As it begins, Mikael has agreed to marry a girl in his village in exchange for a dowry that will pay for medical school in Constantinople (Istanbul), where he stays with his uncle’s family, including Ana, governance to his young cousins. In these early scenes, both in the village and the city, George immerses us in an ambiance of sophistication, culture, tolerance, and prosperity. Christians and Muslims, Turks and Armenians, mostly treat each other with respect and easy comfort, even affection.

But that changes quickly as World War I begins. The Ottoman Empire joins the Germans and begins ethnic cleansing, arresting and deporting the intellectuals, forcing able-bodied men into military service or slave labor, throwing everyone else out of their homes and sometimes outright murder. Mikael’s medical exemption from military service is revoked. He is sent to a labor camp but escapes and returns home to find everyone he knows in danger. Although he is by now very much in love with Ana, he goes through with the promised marriage. Meanwhile, Chris is trying to get the story out to the rest of the world and Ana is trying to protect and help her people. All three are swept up in the tumultuous events as people around them show cruelty they could never have imagined possible.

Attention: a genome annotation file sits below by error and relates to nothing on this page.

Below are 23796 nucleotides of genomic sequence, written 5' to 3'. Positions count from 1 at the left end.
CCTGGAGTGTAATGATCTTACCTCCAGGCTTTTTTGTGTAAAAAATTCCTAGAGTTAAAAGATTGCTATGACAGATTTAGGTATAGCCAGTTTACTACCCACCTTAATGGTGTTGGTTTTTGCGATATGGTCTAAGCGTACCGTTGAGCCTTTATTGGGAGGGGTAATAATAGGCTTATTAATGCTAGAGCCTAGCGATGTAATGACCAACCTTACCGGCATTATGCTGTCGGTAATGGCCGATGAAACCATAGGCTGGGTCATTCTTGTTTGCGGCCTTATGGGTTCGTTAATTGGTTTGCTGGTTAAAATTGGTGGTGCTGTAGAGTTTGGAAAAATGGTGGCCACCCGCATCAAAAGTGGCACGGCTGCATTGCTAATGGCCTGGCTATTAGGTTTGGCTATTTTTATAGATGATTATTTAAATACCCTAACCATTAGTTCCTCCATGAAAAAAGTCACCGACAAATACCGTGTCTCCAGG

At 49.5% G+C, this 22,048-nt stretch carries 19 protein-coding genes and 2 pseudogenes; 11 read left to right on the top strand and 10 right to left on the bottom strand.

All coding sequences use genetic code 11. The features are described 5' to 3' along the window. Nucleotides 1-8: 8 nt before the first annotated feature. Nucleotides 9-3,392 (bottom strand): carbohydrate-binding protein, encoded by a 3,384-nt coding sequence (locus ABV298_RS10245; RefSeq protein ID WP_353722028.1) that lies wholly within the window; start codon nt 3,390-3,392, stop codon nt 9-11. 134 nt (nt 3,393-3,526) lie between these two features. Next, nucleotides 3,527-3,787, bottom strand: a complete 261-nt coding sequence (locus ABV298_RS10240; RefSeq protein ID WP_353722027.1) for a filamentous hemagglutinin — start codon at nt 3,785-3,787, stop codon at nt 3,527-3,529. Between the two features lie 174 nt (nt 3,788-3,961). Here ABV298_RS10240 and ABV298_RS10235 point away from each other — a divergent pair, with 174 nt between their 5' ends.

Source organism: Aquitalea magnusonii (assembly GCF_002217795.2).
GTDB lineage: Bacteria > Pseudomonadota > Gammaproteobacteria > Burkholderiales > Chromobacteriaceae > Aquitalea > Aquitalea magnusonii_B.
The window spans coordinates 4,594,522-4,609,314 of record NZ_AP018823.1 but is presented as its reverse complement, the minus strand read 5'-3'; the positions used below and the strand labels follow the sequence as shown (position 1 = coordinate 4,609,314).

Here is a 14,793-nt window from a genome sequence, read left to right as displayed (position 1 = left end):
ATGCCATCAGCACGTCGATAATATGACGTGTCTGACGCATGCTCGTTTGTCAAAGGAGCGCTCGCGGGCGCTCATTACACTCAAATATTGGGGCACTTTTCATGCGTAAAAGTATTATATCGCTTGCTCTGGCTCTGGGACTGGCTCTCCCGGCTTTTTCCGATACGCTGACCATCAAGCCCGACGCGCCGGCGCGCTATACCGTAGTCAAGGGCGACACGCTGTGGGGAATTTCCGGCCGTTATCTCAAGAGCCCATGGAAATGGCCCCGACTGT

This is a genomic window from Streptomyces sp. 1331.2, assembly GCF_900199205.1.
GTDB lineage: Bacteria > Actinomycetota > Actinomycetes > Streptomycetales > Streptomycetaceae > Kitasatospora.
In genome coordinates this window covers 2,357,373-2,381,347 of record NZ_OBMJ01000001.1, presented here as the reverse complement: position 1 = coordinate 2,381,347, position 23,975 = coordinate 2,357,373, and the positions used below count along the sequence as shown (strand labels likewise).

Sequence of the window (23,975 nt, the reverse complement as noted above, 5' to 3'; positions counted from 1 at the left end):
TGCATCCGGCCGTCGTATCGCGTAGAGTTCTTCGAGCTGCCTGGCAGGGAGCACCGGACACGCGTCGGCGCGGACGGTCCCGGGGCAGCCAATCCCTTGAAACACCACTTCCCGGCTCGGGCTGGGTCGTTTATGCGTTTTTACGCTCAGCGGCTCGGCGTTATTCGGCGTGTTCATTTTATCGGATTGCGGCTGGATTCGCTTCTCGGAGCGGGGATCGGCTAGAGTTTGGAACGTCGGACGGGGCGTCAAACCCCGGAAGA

As devastating as the historic events of the film are, the most powerful moments for today’s audiences are the ones that evoke our current conflicts. The treatment of refugees, including an extraordinary rescue effort from France, is in sharp contrast to news footage of today’s refugees, stuck for years, even decades, in perilous limbo before they can find new home, underscored by a reference to the temporary destination for the Armenians evicted from their villages — Aleppo.

Parents should know that this film concerns war and genocide, with extended peril and violence and some graphic and disturbing images. Characters are injured and killed, including an execution, and there are very sad deaths. There is some strong language.

Family discussion: What does this story tell us about today’s treatment of refugees? About how quickly a country can shift its policies on diversity and inclusion? Is survival a form of revenge?

If you like this, try: “Nahapet,” “Ararat,” and “Map of Salvation”

Related Tags:

 

Drama DVD/Blu-Ray Pick of the Week Epic/Historical Inspired by a true story Journalism Romance War